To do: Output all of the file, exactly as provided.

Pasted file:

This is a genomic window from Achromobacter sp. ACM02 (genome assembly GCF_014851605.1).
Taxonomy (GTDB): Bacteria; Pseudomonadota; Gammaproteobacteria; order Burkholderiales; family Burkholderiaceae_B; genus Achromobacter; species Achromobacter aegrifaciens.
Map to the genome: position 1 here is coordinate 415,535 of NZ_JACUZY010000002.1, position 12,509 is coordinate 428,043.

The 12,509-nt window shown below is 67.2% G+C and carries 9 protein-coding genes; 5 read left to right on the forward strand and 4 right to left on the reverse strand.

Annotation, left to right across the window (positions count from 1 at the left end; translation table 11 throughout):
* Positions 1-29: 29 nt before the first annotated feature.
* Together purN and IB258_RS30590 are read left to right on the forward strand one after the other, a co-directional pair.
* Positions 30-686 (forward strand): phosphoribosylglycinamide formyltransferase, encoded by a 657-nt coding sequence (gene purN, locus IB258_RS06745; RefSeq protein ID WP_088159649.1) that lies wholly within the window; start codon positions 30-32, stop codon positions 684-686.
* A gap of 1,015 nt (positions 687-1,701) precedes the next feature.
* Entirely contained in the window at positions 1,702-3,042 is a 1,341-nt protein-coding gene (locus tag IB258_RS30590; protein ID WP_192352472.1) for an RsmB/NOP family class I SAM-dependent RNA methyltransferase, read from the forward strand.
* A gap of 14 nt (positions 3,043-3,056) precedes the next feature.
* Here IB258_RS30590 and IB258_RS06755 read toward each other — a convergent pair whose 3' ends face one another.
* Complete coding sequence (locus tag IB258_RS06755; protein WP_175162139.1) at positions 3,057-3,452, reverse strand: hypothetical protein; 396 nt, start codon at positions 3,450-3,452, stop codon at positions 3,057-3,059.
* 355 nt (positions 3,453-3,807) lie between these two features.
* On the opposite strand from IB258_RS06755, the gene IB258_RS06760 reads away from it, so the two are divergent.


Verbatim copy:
This is a genomic window from Achromobacter sp. ACM02 (genome assembly GCF_014851605.1).
Taxonomy (GTDB): Bacteria; Pseudomonadota; Gammaproteobacteria; order Burkholderiales; family Burkholderiaceae_B; genus Achromobacter; species Achromobacter aegrifaciens.
Map to the genome: position 1 here is coordinate 415,535 of NZ_JACUZY010000002.1, position 12,509 is coordinate 428,043.

The 12,509-nt window shown below is 67.2% G+C and carries 9 protein-coding genes; 5 read left to right on the forward strand and 4 right to left on the reverse strand.

Annotation, left to right across the window (positions count from 1 at the left end; translation table 11 throughout):
* Positions 1-29: 29 nt before the first annotated feature.
* Together purN and IB258_RS30590 are read left to right on the forward strand one after the other, a co-directional pair.
* Positions 30-686 (forward strand): phosphoribosylglycinamide formyltransferase, encoded by a 657-nt coding sequence (gene purN, locus IB258_RS06745; RefSeq protein ID WP_088159649.1) that lies wholly within the window; start codon positions 30-32, stop codon positions 684-686.
* A gap of 1,015 nt (positions 687-1,701) precedes the next feature.
* Entirely contained in the window at positions 1,702-3,042 is a 1,341-nt protein-coding gene (locus tag IB258_RS30590; protein ID WP_192352472.1) for an RsmB/NOP family class I SAM-dependent RNA methyltransferase, read from the forward strand.
* A gap of 14 nt (positions 3,043-3,056) precedes the next feature.
* Here IB258_RS30590 and IB258_RS06755 read toward each other — a convergent pair whose 3' ends face one another.
* Complete coding sequence (locus tag IB258_RS06755; protein WP_175162139.1) at positions 3,057-3,452, reverse strand: hypothetical protein; 396 nt, start codon at positions 3,450-3,452, stop codon at positions 3,057-3,059.
* 355 nt (positions 3,453-3,807) lie between these two features.
* On the opposite strand from IB258_RS06755, the gene IB258_RS06760 reads away from it, so the two are divergent.